In 1999 and 2000, Centre Financier received from Desjardins a special bonus totalling $300,000. Mr. Gagnon stated that this amount was included in Centre Financier’s tax return. This was not questioned by the respondent.
 However, neither Mr. Gagnon nor his spouse wished to keep this money in Centre financier. They wanted to put it in safekeeping without triggering any immediate tax consequences. They consulted a tax expert, Mr. Jean‑Yves Lepage, who suggested an intercorporate dividend. When the spouses needed the sum or part of it, they would pay the tax due on the amounts withdrawn.
 On June 6, 2000, Centre Financier amended its articles under Part IA of the Companies Act by adding Class J shares (Exhibit A‑2). The description of those shares is as follows:
CLASS J SHARES
Subject to section 123.70 of the Companies Act and to the rights associated with the shares of Classes E to H, the holders of Class J shares are entitled to receive, at the discretion of the board of directors, an annual non-cumulative dividend. The board of directors will not be required to declare at the same time a dividend on any other class of shares. It is the responsibility of the directors to determine the time and conditions of payment of any dividend that is declared.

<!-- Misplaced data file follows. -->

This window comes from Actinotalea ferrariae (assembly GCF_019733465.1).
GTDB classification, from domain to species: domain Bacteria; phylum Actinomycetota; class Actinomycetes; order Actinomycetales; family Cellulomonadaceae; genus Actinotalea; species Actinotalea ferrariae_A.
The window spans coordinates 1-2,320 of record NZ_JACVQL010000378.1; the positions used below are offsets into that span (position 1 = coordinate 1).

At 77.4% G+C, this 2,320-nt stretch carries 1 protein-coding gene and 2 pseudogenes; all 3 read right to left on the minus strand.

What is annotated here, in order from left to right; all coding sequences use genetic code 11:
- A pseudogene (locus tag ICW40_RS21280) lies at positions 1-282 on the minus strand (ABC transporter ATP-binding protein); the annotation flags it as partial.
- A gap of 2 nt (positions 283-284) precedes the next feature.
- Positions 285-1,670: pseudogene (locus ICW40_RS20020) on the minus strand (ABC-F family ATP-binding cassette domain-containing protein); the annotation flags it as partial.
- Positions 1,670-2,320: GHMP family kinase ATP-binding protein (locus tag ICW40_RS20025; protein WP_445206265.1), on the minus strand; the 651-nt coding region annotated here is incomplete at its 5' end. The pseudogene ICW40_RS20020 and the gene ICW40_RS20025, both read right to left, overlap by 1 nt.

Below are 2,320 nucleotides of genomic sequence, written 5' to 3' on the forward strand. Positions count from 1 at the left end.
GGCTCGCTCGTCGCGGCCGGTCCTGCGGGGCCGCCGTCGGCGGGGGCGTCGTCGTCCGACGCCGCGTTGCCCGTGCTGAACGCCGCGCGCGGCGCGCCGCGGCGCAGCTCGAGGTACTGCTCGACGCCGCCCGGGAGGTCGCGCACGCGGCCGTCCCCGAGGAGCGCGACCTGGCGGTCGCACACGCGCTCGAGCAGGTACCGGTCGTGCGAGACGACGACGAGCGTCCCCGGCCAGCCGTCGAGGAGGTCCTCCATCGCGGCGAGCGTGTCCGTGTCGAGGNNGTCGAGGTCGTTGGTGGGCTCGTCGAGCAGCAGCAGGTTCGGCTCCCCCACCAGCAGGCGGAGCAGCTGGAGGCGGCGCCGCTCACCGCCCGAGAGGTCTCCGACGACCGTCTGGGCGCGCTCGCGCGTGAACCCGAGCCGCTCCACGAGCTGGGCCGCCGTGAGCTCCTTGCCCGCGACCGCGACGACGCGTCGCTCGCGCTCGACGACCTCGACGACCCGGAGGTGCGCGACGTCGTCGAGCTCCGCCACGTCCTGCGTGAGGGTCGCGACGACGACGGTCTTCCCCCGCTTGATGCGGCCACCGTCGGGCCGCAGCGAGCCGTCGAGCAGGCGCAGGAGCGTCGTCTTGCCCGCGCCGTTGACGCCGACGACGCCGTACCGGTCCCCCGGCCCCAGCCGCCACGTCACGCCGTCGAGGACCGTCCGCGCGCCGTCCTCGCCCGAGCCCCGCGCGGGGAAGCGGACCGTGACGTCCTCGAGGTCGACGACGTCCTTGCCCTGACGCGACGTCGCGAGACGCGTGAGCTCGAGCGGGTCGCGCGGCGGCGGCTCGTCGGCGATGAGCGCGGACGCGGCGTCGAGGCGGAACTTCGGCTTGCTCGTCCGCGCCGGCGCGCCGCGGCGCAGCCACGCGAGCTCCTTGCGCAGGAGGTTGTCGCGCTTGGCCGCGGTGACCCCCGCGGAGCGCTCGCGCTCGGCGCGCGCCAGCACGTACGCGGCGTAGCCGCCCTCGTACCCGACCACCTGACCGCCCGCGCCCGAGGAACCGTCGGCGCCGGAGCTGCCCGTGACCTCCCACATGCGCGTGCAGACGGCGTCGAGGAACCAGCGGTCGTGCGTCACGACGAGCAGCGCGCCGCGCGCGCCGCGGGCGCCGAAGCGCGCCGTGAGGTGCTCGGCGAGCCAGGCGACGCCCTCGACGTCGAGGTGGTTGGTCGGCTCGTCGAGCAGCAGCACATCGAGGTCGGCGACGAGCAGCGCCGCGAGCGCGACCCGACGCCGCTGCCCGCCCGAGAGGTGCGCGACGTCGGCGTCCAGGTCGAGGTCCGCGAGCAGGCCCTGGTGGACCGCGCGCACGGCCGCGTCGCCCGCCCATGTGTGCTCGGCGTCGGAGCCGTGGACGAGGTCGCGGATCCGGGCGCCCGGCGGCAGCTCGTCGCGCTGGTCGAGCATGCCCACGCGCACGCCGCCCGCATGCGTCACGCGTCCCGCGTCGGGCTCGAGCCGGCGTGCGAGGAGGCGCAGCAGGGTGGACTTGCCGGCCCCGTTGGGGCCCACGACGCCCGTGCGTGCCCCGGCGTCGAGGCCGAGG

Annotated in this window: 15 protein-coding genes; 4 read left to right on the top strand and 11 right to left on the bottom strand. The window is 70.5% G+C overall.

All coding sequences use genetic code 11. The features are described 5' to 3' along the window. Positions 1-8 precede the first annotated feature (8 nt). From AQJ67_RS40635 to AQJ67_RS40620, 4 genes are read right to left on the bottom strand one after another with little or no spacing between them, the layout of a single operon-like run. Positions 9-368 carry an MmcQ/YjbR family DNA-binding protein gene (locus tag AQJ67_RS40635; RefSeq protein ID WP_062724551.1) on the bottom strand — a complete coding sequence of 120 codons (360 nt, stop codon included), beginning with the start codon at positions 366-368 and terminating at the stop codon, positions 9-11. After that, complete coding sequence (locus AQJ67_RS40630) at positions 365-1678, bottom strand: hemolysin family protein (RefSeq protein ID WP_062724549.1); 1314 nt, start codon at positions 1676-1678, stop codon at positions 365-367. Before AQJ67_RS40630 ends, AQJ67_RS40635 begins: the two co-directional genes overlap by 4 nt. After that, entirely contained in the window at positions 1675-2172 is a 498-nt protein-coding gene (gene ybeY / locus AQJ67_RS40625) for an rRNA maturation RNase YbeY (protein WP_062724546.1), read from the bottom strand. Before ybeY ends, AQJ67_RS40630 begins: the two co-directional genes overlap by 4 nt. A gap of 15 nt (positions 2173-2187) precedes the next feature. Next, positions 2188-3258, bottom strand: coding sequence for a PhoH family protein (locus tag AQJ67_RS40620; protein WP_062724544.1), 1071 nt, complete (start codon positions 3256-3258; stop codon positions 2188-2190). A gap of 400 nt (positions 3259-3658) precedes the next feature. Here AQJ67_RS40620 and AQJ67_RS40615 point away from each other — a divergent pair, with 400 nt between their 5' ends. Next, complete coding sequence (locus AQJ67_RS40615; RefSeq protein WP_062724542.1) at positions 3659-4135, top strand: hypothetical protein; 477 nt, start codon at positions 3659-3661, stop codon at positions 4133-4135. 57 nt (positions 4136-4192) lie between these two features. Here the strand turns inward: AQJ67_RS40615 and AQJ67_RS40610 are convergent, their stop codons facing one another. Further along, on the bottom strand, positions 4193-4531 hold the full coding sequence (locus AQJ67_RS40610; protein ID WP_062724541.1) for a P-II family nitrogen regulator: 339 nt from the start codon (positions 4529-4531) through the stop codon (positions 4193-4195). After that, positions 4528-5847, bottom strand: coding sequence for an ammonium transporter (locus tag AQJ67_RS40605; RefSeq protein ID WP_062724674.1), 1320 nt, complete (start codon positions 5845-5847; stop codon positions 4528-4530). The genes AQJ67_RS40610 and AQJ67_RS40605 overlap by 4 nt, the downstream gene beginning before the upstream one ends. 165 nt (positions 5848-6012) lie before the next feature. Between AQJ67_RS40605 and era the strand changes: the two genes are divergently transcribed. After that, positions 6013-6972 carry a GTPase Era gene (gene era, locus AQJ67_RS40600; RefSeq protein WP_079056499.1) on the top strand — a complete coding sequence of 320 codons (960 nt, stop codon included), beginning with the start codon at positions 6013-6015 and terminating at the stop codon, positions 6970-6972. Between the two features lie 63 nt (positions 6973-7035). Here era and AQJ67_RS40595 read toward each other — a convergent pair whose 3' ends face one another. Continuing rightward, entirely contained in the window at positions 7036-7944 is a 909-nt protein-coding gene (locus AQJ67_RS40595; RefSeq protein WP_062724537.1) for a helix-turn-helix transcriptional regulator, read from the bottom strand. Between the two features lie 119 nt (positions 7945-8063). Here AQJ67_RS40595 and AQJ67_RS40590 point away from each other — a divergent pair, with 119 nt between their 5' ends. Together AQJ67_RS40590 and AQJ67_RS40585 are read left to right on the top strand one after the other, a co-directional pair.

If for any reason, including voluntary liquidation, forced liquidation or dissolution, there is a distribution of the corporation’s assets, the holders of this class of shares are entitled, with preference over holders of shares of Classes A to D, G and H, but after Class E and F shareholders, to reimbursement of an amount equal to the redemption price determined below in paragraph 5.
(3) Additional participation
The shares of this class do not confer any other right of participation in the company’s profits or asset surpluses.
(4) Voting rights
Subject to the Business Corporations Act, holders of this class of shares do not, by the simple fact of holding those shares, have the right to vote at the Company’s shareholder meetings, to attend those meetings or to receive notice thereof.
(5) Redemption by the Company